By Kevin Galaba
By Mark Antonation
By Gretchen Kurtz
By Cafe Society
By Mark Antonation
By Mark Antonation
By Jonathan Shikes
By Mark Antonation
But now it's 2006. The economy is looking better, and restaurants are opening again at a rapid clip. The industry is less mired in the molecular gastronomy and deconstructionist nonsense of years past, less plugged up with dingbats preaching a gospel of absolute organic purchasing and reimagined comfort foodery. And once again, I look like the brain-damaged cousin allowed to sup at the grownups' table only out of strained politeness. This year, John T. Edge, a genius of Southern foodways, writes about the Mississippi Delta steakhouse Lusco's right ahead of me, and Gopnik follows me with a neat bit of double portraiture, tagging along after the Brit chef Fergus Henderson and the Frenchman Alain Passard.
The piece after Gopnik's "Two Cooks" is "Southern Exposure," by Todd Kliman (writing for The Washingtonian). And who is Kliman's story about? Our own Bryan Moscatello, formerly of Adega and now cooking at Indigo Landing in Virginia. If you've wondered what became of Moscatello after he fled the mountains for the coast, buy the book. As a matter of fact, even if you don't care about Moscatello, buy the book. This is a good year for food writers, and Best Food Writing contains the best of our best: a sample of Michael Pollan's life-altering book The Omnivore's Dilemma; a long digression on cookbook obsession from Jane Kramer; a chapter from journo-turned-foodie Bill Buford's book Heat (about his experience with Mario Batali and working the line alongside his guys); a piece by Michael Ruhlman from his new book The Reach of a Chef; and a king-hell dose of old-school, drugs-and-punk-rock Anthony Bourdain called "New Year's Meltdown" that's full of bad words and substance abuse and truth about what the business of being a chef is really like at the bottom.
Also not to be missed is This I Believe: The Personal Philosophies of Remarkable Men and Women from the National Public Radio project of the same name, also now out in bookstores. And why am I mentioning this? Because in it -- along with short essays on personal beliefs by the likes of Albert Einstein, John McCain, John Updike, Gloria Steinem, Studs Terkel, Colin Powell and William F. Buckley -- is my essay. About barbecue.
Trust me: I'm just as shocked as you are.
Me, me, me...
Leftovers: The casual, Provençal-style Mateo, at 1837 Pearl Street in Boulder, turns five this month. And what is chef/owner Matt Jansen doing to celebrate? Opening a new restaurant, of course. RaDDa (named after the region in Chianti) is scheduled for a January opening at 1265 Alpine Street (also in Boulder) and, not surprisingly, will feature the cuisine of Italy.
Something of a road-tripping cuisine, actually, drawing from the areas around Florence and Chianti, Tuscany and beyond. A Boulder native who cooked everywhere from Boulder's Laudisio to Santa Monica to Vegas before coming back to Colorado to open Mateo in 2001, for four years Jansen spent every autumn in Florence, working the wine harvests during the day and the restaurants at night. (In addition to his killer resumé, Jansen also has a sommelier's certificate from the Court of Master Sommeliers in London.) RaDDa will be "a real slice of Florence in a real neighborhood setting," Jansen says, with pizzas from a woodburning oven, entrees off the woodburning grills, house-cured meats and local produce. "Now we're just waiting for that million-dollar opening date."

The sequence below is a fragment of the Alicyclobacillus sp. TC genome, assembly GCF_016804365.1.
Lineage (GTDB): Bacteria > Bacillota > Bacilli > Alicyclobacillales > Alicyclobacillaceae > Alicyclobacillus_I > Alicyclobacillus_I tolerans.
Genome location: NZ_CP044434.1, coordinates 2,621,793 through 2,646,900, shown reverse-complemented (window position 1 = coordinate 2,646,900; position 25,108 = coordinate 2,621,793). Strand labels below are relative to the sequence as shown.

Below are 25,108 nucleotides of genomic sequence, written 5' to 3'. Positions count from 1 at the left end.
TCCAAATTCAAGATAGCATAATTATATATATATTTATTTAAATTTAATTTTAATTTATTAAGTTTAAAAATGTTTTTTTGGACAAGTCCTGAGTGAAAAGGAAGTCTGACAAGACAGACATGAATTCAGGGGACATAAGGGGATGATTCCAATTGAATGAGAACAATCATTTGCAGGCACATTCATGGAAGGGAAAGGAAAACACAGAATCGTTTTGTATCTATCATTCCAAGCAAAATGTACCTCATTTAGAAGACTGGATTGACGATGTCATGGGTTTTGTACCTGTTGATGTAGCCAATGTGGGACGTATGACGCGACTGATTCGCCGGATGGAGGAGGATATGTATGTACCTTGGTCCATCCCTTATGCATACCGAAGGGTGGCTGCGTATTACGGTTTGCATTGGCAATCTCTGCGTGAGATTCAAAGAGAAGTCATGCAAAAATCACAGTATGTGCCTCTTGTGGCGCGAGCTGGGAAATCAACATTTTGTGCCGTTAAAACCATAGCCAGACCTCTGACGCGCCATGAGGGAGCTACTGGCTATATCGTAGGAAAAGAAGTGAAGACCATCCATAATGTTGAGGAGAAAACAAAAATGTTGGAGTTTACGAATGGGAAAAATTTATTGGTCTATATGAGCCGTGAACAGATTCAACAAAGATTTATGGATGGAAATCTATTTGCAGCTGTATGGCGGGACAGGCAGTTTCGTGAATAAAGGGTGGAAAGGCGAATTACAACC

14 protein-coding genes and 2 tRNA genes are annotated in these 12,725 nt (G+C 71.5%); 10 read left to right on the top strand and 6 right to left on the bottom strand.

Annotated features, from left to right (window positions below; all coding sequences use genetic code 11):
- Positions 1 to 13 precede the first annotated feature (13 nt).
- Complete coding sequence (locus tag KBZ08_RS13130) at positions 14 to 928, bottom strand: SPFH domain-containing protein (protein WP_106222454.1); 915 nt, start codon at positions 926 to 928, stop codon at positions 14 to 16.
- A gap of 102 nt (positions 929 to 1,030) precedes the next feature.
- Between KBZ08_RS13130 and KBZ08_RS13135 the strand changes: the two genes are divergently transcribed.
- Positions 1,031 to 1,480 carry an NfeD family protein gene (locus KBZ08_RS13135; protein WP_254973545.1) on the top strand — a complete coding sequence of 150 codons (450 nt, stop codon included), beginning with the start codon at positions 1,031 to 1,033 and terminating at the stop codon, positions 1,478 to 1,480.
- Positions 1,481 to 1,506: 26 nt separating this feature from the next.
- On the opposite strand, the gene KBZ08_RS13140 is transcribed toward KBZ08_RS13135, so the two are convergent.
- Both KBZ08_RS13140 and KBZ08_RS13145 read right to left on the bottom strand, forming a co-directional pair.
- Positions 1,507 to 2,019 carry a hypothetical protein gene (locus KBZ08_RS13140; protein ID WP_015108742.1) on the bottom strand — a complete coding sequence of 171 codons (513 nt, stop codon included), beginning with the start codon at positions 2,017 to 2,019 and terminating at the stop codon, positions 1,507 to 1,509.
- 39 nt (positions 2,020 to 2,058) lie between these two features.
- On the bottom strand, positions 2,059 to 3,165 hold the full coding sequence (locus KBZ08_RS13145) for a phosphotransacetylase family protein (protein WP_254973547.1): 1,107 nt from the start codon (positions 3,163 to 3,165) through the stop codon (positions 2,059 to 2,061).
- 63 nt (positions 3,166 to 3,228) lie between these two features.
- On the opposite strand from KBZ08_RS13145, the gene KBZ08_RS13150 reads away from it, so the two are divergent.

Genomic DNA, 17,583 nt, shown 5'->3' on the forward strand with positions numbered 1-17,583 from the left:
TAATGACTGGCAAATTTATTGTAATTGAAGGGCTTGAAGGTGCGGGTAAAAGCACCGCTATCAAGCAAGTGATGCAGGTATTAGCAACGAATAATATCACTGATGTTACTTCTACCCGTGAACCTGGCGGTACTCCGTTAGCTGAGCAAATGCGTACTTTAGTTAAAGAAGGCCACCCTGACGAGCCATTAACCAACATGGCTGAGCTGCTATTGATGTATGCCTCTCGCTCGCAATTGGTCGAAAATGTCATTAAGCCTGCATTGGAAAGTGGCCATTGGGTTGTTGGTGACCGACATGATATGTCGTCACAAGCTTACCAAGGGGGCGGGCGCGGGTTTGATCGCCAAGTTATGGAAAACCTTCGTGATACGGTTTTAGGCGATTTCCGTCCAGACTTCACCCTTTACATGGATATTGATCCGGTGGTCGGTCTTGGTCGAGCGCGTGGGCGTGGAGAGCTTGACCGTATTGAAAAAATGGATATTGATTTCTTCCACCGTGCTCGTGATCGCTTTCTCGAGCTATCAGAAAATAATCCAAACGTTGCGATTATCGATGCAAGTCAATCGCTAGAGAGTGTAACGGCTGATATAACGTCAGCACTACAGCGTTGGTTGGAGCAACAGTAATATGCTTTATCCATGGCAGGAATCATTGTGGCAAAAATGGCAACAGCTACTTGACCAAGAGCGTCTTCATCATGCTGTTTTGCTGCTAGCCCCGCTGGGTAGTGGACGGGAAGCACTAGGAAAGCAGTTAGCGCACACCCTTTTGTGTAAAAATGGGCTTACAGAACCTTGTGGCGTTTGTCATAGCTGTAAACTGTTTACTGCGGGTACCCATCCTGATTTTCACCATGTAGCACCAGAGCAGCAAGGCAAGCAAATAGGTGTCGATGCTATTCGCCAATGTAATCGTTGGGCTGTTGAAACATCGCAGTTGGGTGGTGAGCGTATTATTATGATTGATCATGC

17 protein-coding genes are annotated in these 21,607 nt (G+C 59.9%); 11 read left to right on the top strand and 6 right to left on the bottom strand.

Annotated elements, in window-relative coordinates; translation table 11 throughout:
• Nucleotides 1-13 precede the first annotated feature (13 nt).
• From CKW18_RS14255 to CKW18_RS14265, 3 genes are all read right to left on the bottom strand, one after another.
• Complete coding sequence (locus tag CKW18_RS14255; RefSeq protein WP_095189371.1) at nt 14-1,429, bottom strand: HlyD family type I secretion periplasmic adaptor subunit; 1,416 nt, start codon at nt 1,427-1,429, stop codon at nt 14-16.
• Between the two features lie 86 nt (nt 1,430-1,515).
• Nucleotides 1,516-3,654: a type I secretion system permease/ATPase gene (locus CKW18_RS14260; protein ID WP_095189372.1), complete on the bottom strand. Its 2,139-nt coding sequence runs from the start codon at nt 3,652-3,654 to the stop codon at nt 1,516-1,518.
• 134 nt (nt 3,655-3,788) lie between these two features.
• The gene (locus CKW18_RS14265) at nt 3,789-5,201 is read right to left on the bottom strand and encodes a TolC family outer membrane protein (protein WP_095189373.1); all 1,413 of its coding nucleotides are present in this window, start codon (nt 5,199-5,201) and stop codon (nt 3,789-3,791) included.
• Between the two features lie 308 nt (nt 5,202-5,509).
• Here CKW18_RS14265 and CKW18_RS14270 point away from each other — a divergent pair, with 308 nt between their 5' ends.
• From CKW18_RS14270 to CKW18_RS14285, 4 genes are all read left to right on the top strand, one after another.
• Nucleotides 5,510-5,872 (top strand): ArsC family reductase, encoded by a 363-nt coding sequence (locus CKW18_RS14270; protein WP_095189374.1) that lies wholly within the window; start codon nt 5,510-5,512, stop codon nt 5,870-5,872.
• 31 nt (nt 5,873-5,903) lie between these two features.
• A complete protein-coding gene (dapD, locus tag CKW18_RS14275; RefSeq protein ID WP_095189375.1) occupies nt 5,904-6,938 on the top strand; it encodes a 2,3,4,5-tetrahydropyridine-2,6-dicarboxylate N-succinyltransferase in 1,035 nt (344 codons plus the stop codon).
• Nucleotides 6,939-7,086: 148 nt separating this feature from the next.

When it comes, Jansen will be ceding the executive chef's position at Mateo to an equally big-name replacement: Don Gragg, who's already been in the house for a few months, easing his way back into daily service after a stint as a personal chef in the south of France. And just guess where Gragg trained in Denver? That's right -- at Mel's, Starfish and Barolo Grill, as well as at Sacre Bleu (where he held an exec's gig), Kevin Taylor's jou jou and Parisi.
Also in Boulder, Eric Skokan (formerly of Alice's Restaurant at the Gold Lake Resort) just opened Black Cat at 1964 13th Street. And Rumbi Island Grill (not to be confused with Dave Query's Rhumba, in the same town) has joined the lineup at the new Twenty Ninth Street development, giving Boulder its first Hawaiian chain restaurant. Based out of Utah. Offering jerk chicken and "Aloha Mango Chicken Salad."
Closer to home, there's action along one of my favorite restaurant rows -- that stretch of Leetsdale Boulevard/Parker Road running through Glendale. Right on the hip of Leetsdale and Alameda, El Potrero has opened in a nice, high-visibility space. The first thing the owners did was hang a big sign. And the first thing that went on that sign, even before the restaurant's name: "100 tipos de tequila." Nothing like giving the people exactly what they want. Over at 909 South Oneida Street, multiple Best of Denver winner California Bakery (the unusually named Eastern European bakery with the city's best piroshki) has gotten a new name -- maybe. According to a sidewalk sign, the place is now California Pizza Chicken Bakery, though the window signs are still calling it simply California Bakery. In any event, the place still has absolutely nothing to do with California and is the city's best example of the multicultural collision between Eastern European baking, French pastry and good old-fashioned American marketing zeal.